Enzymes Are Composed Of What Organic Molecule – In this article, you will learn about the functions, mechanics and types of one of the most important biomolecules: enzymes.
Enzymes are a group of biomolecules responsible for catalyzing chemical reactions in cells. Enzymes make life possible because they enable many of the most important biochemical changes in cells. In fact, without enzymes, important processes such as cellular respiration, photosynthesis and protein synthesis would not occur. In fact, the use of enzymes allows them to be used in important research methods, such as molecular cloning and PCR.
Enzymes Are Composed Of What Organic Molecule
Most enzymes are proteins. These enzymes are made of amino acids linked together by peptides, like all proteins. Like all proteins, enzymes can change under extreme conditions. However, there are many enzymes made of ribonucleic acid (RNA), which biochemists call “ribozymes”. Interestingly, most enzymes consist mainly of amino acids, but they can have other binding units of metal cations or organic compounds that play an important role in enzyme activity. Biochemists call organic compounds that do not contain protein “artificial compounds.”
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In addition to synthetic groups, enzymes may also require molecules to participate in the reaction other than the main reactant, called “cosubstrates”. In general, biochemists use the term “cofactor” to include cosubstrates, artificial groups, and metal cations used by enzymes.
Enzymes, as a group, have many types of structure, and biochemists have observed enzymes in different shapes and sizes. This diversity reflects the wide variety of functions that enzymes serve, due to the large number of chemicals necessary for life.
As mentioned before, enzymes play an important role in catalysis. In other words, enzymes make it easier for a slow, rate-determining reaction, which speeds up the overall reaction chain. How enzymes serve this purpose is directly related to their structure.
All enzymes have an important structure called the active site, to which their desired reactants bind. Bacteria often build enzymes to carry out a single reaction, meaning that the active site of the enzyme only needs to bind the reactants of its reaction and nothing else. For this reason, the active site of the enzyme generally has a high substrate value, which means that only its reactants are able to bind to the active site. “Substrate” is the technical term biochemists use to describe the desired molecule that binds to the enzyme.
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Also, since part of the enzyme molecule is derived from the chemical composition of its active site, the enzyme molecule must bind in a specific way. The chemical groups of the substrate must interact with those of the active site to bind the enzyme.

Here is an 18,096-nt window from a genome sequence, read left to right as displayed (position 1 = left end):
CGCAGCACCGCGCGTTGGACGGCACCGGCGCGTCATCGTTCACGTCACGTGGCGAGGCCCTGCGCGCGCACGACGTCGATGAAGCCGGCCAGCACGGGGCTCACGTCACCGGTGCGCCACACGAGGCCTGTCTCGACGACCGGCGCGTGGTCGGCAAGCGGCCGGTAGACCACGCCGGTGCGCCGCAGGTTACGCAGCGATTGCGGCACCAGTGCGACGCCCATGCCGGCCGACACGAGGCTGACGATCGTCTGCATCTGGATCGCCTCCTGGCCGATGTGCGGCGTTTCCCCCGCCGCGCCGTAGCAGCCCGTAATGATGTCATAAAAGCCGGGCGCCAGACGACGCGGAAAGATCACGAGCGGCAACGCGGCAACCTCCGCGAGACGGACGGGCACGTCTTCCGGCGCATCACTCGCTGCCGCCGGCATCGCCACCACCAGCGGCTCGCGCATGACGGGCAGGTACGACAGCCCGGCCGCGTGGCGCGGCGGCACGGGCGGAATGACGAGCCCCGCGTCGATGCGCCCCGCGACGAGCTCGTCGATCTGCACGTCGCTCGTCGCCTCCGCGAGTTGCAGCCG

Since the active sites bind only certain structural molecules, this allows the enzymes to be specific for certain stereoisomers of chiral substrates.
Once the substrate fills the active site, the conformation of the enzyme, or its chemical structure, changes. This changes the substrates to more easily allow the desired reaction to occur.
In general, reactions catalyzed by enzymes involve the breaking and formation of chemical bonds. To do this, enzyme modification usually involves enzyme units separating parts of the molecule to break bonds and joining other parts to form bonds.
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As mentioned earlier, enzymes speed up reactions by moving substrates for maximum reaction. Chemists understand this phenomenon by looking at the “transition state” of a reaction. However, rather than being an isolated molecule, a transition state represents a step that is necessary between a product and a reactant that exists at the same time.
All reactions have a rate of change, and the chemistry of this state measures its rate. Because of their short-lived nature, transition states have much higher energy and less stability than their products and reactants. Therefore, even if a reaction involves the release of energy from the reactants to the products, the reactants still need to absorb some energy for the reaction to begin. Chemists generally show this using an energy diagram, where reactants must climb a mountain of energy to reach a transition point, before lowering the energy to form products.
Energy diagram of a chemical reaction. The vertical distance between the reactants and the surface of the red peak represents the energy required to create the transition state. source
This is where enzymes come in. The structure of the active site of the enzyme is designed to stabilize the transition state. Usually, the enzyme does this to protect the most active and unstable groups with complementary groups in the active site.
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Charges (red and blue) and non-polar, hydrophobic chemical groups (orange) of the active site correspond to those of the transition state, which provides stability.